middot silence daily living the power of silence

the power of silence

Written by  rabbi michael schiffman

art-waveformsSilence is a powerful thing that can be good or bad. If you see a crime being committed and someone being hurt or killed and you keep silent, it is sinful. How many people stood by and watched the Nazi brutes beat up, and haul away Jewish men, women, and children? How many kept silent as Jews went to their deaths? Standing by and saying nothing was wrong.


In the 1970's Kitty Genovese, was assaulted, raped and killed in the courtyard of her apartment building in New York City. All her neighbors heard, but no one called the police. Fifteen people didn’t call the police because they either didn’t want to get involved, or thought someone else would have called. In this sense, speaking out means involvement. The Torah demands that we be involved in our world, and not keep silent when it comes to injustice, yet we chose to disengage when it is inconvenient or costly to us.

The other side of silence is also powerful. My father lost his hearing when he was 16 years old. For the following 70 years he heard nothing. As a young teen, having silence thrust upon him seemed more like a life sentence than any kind of blessing. Since he was a teen, he never heard music, my mother’s voice, my voice, or anything meaningful. Over the years, he became accustomed to his quiet world. It was peaceful and he was reconciled to it. A few years ago, at my urging, my father had a Cochlear Implant, a surgery intended to help restore his hearing. The operation was not a success, and the only sound he could hear was noise, or static. After a while, he turned off the implant hearing aid. The noise was just a distraction.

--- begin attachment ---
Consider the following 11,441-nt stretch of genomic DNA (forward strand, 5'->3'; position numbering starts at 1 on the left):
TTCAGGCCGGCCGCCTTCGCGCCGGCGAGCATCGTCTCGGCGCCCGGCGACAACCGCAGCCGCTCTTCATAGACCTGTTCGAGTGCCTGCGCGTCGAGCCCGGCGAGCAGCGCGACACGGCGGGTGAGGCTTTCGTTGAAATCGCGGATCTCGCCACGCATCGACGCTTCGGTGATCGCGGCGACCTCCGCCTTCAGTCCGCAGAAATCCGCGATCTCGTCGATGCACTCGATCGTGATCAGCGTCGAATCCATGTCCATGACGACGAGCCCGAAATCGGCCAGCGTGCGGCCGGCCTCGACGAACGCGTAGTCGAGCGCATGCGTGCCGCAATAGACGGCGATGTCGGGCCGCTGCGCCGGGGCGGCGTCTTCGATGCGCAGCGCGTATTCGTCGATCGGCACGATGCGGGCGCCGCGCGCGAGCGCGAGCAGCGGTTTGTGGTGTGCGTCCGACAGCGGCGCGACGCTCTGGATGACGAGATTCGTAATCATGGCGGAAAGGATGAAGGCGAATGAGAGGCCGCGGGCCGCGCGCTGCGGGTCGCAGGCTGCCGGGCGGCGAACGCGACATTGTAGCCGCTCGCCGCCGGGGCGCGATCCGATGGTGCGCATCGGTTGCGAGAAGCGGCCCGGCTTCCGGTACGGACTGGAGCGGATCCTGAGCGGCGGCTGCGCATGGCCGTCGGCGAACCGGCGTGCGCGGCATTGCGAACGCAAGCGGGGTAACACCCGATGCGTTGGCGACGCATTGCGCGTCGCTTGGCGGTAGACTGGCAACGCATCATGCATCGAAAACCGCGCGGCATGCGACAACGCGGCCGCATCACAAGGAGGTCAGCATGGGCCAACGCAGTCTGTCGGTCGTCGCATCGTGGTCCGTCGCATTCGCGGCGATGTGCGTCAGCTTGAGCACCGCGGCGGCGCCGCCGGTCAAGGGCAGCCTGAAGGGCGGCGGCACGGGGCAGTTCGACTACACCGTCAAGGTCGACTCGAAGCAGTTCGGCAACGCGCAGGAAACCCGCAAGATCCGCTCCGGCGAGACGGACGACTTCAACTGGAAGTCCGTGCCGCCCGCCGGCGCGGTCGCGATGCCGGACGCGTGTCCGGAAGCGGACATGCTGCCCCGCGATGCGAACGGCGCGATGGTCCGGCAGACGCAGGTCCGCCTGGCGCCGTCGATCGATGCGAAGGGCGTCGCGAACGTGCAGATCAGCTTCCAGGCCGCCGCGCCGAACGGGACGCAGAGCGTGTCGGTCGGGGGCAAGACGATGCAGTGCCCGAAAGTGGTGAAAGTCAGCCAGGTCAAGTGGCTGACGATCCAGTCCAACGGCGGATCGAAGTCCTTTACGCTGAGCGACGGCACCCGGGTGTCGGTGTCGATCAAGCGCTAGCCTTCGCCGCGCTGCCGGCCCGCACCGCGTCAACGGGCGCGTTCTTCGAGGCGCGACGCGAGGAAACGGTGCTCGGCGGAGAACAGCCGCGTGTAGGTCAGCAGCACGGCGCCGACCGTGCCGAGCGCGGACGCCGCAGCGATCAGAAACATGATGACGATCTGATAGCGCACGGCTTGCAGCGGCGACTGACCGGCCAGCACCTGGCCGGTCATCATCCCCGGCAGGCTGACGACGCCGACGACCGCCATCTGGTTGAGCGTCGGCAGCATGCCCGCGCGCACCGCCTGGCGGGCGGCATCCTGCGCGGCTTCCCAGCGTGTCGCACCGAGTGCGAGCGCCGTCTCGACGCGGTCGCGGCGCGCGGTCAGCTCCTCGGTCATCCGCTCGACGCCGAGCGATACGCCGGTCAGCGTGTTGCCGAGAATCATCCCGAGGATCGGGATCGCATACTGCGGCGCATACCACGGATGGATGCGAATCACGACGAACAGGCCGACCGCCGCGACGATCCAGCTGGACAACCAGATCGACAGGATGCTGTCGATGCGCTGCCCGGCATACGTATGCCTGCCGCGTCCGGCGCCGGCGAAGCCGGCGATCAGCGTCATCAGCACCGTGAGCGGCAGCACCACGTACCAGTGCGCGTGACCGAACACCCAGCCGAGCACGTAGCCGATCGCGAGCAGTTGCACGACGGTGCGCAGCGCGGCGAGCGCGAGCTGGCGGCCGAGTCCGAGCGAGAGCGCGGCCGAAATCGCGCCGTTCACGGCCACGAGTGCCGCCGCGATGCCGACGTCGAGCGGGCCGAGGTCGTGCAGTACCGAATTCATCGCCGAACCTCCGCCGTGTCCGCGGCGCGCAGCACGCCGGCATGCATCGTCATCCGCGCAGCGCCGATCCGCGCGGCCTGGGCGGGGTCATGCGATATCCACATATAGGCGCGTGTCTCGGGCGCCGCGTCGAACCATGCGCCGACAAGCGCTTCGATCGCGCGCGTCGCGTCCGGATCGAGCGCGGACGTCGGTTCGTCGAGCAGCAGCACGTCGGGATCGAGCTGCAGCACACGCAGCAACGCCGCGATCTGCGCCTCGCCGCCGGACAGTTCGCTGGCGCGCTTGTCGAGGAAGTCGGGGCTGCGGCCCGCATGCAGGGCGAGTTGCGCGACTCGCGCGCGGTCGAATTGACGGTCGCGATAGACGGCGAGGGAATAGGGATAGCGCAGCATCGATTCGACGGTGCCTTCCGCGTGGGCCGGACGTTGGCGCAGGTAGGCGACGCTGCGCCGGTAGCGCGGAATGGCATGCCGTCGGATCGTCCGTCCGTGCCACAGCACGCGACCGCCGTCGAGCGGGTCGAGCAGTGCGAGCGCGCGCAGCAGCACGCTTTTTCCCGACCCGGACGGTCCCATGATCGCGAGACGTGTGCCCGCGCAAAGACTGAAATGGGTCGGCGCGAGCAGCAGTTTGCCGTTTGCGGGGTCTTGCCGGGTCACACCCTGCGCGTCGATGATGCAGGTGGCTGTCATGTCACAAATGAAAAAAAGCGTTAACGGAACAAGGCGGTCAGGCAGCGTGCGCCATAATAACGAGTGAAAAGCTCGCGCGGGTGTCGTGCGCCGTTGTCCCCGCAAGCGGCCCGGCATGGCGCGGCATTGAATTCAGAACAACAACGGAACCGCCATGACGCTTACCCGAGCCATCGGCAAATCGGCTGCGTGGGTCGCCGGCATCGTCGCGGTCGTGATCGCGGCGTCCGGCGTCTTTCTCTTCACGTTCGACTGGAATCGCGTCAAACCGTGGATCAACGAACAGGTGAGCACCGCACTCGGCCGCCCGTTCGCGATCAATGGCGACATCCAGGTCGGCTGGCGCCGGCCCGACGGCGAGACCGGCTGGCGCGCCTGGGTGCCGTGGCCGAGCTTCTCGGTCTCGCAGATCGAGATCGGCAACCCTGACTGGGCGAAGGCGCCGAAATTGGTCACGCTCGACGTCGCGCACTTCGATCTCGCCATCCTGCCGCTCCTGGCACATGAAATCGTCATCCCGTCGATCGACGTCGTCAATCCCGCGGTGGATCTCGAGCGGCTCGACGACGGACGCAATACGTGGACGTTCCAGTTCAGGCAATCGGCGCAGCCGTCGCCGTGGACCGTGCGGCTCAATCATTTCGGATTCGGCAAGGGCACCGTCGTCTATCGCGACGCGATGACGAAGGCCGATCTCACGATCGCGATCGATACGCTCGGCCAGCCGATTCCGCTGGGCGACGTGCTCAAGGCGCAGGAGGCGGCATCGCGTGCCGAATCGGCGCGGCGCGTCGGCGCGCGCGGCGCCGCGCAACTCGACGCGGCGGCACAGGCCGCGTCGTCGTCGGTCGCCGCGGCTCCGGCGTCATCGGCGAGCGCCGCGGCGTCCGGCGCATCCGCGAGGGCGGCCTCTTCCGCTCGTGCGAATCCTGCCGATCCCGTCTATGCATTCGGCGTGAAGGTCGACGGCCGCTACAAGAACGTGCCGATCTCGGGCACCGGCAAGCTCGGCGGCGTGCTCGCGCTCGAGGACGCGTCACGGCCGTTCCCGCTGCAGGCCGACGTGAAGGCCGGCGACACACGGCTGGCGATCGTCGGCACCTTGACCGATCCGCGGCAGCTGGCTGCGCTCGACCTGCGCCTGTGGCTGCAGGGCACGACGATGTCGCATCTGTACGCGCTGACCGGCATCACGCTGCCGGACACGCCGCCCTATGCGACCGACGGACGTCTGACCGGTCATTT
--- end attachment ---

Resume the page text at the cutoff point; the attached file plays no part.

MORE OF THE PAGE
For us, silence is important, because in the stillness of it, we can think, reflect on the situations of our lives, and heal, learn and grow. Most incidental sound is noise or static. It takes our attention off what is really important. The scriptures say, “Be still and know that I am God.” In stillness, we find the presence of God, and in His presence we find healing and peace.

When Job was in agony, his friends came to comfort him. For a full week, they sat with him and said nothing. Their presence did more to help than words ever could. When they started to speak, they blew it.

In the movie “The Frisco Kid,” there is a scene where the rabbi becomes ill and is taken to a desert mission, where all the monks are under a lifelong vow of silence. The rabbi is amazed that people would make such a vow, since basic life interaction would become difficult. He asks for the salt, and when it is passed to him, he says thank you, a monk responds “you’re welcome,” and fears he has committed a sin. Everyone laughs, but the point is, as Jews we don’t indulge in asceticism. You can do something for a short time as a spiritual exercise, and learn what you can, but then you move on, because you aren’t allowed to disengage from life.

Silence is not a punishment, but a chance to hear your inner self and think. It’s a chance to listen to the voice of God, and encounter Him, and in that encounter, a chance to heal. Sometimes we need to move far from the maddening crowd.

Rate this item
(1 Vote)
More in this category: « the healing of silence

this week

Moshe Rabbenu teaches loving-kindness
Here's a drash on loving-kindness adapted from my book Creation to Completion, wh . . .
chesed and truth
For the Torah was given through Moshe; chesed and truth came through Yeshua the M . . .
chesed and forgiveness
In his commentaries in both the Rosh HaShana and Yom Kippur Koren Machzorim Rabbi . . .
how the world stands
A woman died and left no money to pay for her funeral. She was an inhabitant of o . . .
His chesed is always there!
One of the high points of the Passover Seder every year, especially when our ki . . .
do a chesed
There was an older gentleman I used to to interact with fairly regularly at a Ra . . .
bottled up kindness
'The kindnesses of the Lord I shall sing forever; to generation after generation . . .
showering chesed
The Hebrew word for loving-kindness is chesed.    . . .

Member Login

Login to access podcasts, special content, discussion forums and user blogs.